The octopus (Greek Októpus meaning eight foot) is a cephalopod mollusk that belongs to the order Octopoda. This animal has 4 pairs of arms, 2 eyes, a beak within a mouth at the center of the arms, and has no internal or external skeleton (though some retain a remnant of a shell within the mantle).
Octopuses (yes, this is the grammatically correct plural) are fascinating creatures! Firstly, they are in fact very old – there is an octopus fossil from 296 million years ago! How can a boneless creature have formed into a fossil you may ask? Apparently, it appears to be more of a blob, but with close examination 8 legs and 2 eyes can be seen. Originally, octopuses were thought to be unintelligent, but more recently they have been seen to be very clever creatures able to navigate mazes, solve problems and remember the solutions, and escape from seemingly secure tanks. Indeed, their heads are not the only intelligent parts of their bodies – two-thirds of an octopus’s neurons are within its arms, not its head. This means that the arms are able to solve the problem of opening a shellfish while the octopus investigates a new nook or cranny. This also means that the arms react to pain stimulus even after being severed from the body!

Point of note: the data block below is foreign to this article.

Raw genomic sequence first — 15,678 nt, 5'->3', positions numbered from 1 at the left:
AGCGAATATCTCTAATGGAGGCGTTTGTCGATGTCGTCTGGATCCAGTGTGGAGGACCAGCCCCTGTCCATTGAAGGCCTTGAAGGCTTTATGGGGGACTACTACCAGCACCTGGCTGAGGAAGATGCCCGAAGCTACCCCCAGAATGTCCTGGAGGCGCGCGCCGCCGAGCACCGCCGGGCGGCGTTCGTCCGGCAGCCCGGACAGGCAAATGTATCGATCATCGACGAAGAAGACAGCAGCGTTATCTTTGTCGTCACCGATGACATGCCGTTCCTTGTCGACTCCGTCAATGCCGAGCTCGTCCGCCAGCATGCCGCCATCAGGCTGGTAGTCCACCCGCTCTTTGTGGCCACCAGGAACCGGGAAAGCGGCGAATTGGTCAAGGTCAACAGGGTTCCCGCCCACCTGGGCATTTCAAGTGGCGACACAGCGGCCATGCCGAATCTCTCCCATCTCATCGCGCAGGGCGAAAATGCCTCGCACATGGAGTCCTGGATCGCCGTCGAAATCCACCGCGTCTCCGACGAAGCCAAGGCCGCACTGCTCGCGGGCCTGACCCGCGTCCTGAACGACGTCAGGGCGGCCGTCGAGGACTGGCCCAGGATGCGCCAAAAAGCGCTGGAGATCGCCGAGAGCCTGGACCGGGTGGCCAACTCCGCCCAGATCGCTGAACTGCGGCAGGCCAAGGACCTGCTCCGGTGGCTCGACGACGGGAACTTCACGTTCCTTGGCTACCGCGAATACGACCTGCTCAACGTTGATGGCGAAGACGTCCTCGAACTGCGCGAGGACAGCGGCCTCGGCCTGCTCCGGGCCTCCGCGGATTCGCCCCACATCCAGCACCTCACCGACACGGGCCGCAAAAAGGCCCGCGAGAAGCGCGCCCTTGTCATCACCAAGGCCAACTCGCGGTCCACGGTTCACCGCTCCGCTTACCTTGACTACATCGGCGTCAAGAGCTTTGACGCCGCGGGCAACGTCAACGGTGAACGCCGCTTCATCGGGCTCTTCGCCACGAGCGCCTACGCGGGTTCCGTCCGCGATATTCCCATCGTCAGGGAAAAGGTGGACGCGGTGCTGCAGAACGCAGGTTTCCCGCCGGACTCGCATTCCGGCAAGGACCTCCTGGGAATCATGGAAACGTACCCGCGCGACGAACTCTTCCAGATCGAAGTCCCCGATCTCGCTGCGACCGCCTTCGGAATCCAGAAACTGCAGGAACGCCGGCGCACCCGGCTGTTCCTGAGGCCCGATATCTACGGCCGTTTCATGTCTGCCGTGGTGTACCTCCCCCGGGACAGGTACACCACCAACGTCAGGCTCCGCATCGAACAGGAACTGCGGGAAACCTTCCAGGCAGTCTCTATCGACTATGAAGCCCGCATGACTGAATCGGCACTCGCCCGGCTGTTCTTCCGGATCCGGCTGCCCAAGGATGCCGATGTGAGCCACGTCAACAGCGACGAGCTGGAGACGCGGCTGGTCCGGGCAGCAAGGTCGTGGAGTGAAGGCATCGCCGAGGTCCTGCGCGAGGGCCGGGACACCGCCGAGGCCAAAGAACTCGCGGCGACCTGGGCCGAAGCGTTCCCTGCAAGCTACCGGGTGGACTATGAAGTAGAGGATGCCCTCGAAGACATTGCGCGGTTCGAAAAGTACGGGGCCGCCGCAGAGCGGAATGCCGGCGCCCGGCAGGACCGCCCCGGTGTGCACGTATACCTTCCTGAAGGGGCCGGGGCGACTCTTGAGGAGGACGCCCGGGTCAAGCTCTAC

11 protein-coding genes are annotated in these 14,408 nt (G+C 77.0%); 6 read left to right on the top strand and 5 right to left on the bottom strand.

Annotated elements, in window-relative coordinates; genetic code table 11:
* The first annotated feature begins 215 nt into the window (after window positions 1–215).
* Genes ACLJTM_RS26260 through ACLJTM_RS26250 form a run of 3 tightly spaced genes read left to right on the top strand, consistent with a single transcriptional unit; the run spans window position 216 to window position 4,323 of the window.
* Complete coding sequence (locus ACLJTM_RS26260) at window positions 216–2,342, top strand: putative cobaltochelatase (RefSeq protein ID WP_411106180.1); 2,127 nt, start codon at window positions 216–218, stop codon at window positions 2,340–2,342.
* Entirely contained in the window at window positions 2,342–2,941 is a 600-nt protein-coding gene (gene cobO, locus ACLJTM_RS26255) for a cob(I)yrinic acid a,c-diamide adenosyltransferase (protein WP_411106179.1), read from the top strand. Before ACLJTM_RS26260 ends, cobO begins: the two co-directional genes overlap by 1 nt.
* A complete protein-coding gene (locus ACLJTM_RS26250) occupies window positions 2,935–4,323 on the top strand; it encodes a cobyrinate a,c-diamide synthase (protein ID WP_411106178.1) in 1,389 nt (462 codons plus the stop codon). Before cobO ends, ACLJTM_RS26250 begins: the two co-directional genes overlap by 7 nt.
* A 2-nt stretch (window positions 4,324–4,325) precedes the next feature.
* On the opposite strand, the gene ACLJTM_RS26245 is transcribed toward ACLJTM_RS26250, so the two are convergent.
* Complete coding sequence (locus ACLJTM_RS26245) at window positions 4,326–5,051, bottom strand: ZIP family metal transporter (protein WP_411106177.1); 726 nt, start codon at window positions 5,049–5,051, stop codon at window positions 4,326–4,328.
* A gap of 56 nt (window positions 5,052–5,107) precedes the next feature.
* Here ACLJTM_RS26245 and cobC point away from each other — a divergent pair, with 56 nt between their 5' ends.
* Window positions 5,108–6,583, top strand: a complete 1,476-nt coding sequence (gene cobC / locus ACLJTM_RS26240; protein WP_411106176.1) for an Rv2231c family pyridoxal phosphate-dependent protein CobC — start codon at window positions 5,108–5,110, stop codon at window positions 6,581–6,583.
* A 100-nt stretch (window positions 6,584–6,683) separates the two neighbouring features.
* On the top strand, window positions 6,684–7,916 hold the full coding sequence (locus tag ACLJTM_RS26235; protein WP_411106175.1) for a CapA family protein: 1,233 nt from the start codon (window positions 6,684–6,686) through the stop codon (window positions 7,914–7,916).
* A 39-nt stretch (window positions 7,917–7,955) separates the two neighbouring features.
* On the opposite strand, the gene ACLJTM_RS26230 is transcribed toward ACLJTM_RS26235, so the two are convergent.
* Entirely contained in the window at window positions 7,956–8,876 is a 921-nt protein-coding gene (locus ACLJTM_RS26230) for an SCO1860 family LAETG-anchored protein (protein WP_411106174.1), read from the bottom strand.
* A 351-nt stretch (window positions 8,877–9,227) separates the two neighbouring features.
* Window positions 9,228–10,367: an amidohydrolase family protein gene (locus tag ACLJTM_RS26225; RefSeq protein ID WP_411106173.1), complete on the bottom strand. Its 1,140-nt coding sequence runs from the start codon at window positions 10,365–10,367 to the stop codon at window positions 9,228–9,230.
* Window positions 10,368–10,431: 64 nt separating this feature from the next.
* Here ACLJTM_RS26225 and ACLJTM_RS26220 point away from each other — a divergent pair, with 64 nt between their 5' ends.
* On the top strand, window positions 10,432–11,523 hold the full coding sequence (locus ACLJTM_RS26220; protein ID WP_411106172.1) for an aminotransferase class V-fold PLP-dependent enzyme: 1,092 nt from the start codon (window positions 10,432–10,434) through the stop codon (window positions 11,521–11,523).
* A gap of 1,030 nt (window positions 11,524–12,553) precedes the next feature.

Their unique physiology doesn’t stop there! Octopuses have 3 hearts, and they do not all function the same. Two of the three hearts pump blood to the gills, while the third circulates blood to the organs. When the octopus swims the heart pumping blood to the organs stops working, which is why one will more regularly see an octopus stealthily crawling along rather than swimming. Octopuses do not have blood like ours, theirs is copper-based blood known as hemocyanin instead of iron-based blood. Hemocyanin is more efficient at oxygen transport in cold waters and low oxygen availability. However, this leaves octopuses very sensitive to changes in the acidity of the water which is a concern due to climate change induced ocean acidification.
Perhaps the most you knew about octopuses was regarding which parts to eat and the many ways of preparing them – almost 270 000 tons of octopus is imported by various countries yearly! Calamari is a tasty and popular meal!
Written by: Minke Witteveen
For further reading:
- Nuwer, R. 2013. Ten Curious Facts About Octopuses. Accessed: 27-03-2016. URL: http://www.smithsonianmag.com/science-nature/ten-curious-facts-about-octopuses-7625828/?no-ist
- Courage, K.H. 2013. Octopus! The Most Mysterious Creature in the Sea. Penguin Group: New York.